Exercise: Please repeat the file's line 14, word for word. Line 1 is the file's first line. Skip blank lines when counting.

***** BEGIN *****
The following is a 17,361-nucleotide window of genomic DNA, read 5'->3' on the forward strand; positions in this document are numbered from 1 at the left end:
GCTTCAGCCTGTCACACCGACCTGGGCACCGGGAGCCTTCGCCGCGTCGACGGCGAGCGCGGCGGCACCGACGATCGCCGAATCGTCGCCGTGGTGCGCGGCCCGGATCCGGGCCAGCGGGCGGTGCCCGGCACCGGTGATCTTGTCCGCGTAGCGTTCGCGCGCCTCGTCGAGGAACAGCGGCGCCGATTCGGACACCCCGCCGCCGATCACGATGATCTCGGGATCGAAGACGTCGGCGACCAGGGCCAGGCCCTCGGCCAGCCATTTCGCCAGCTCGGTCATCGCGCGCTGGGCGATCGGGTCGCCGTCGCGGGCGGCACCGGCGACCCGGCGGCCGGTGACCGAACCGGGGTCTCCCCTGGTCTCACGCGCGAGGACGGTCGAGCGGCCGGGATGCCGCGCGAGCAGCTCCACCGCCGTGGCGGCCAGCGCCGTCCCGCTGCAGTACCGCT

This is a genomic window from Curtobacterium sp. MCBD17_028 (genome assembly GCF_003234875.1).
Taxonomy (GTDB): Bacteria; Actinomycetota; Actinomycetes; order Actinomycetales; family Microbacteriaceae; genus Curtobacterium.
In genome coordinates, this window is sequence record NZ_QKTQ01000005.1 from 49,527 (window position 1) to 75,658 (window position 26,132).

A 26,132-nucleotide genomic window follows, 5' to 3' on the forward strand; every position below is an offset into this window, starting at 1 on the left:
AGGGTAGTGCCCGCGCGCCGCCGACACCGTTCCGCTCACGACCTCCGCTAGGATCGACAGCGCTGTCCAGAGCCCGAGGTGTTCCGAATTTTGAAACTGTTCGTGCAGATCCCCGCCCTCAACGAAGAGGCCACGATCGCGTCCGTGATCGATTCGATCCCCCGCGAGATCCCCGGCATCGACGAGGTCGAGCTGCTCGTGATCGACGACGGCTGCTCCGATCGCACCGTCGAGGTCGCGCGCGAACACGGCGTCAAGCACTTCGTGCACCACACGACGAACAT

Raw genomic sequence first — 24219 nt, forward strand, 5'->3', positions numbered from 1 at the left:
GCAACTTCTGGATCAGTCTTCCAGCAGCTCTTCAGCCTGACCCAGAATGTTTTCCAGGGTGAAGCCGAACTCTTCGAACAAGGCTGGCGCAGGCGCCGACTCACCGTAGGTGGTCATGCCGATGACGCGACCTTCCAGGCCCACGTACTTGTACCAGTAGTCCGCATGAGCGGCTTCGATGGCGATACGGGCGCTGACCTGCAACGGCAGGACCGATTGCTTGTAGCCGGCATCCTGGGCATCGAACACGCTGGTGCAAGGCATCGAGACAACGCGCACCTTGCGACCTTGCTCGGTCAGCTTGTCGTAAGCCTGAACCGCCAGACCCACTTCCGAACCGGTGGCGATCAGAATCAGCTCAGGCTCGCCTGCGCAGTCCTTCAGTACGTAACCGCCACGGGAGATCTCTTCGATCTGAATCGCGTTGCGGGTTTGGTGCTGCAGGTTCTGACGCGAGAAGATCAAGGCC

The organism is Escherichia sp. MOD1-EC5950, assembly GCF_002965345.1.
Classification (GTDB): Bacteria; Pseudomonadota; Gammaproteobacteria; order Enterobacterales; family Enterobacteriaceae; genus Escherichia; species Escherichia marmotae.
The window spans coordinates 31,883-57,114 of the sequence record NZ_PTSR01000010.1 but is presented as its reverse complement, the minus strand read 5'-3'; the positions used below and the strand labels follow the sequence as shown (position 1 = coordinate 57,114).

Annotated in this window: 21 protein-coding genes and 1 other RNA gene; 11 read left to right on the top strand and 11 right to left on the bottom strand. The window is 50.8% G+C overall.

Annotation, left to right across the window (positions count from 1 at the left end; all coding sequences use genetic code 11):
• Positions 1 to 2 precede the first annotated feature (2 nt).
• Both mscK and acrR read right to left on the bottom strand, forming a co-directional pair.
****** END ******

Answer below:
Annotation, left to right across the window (positions count from 1 at the left end; all coding sequences use genetic code 11):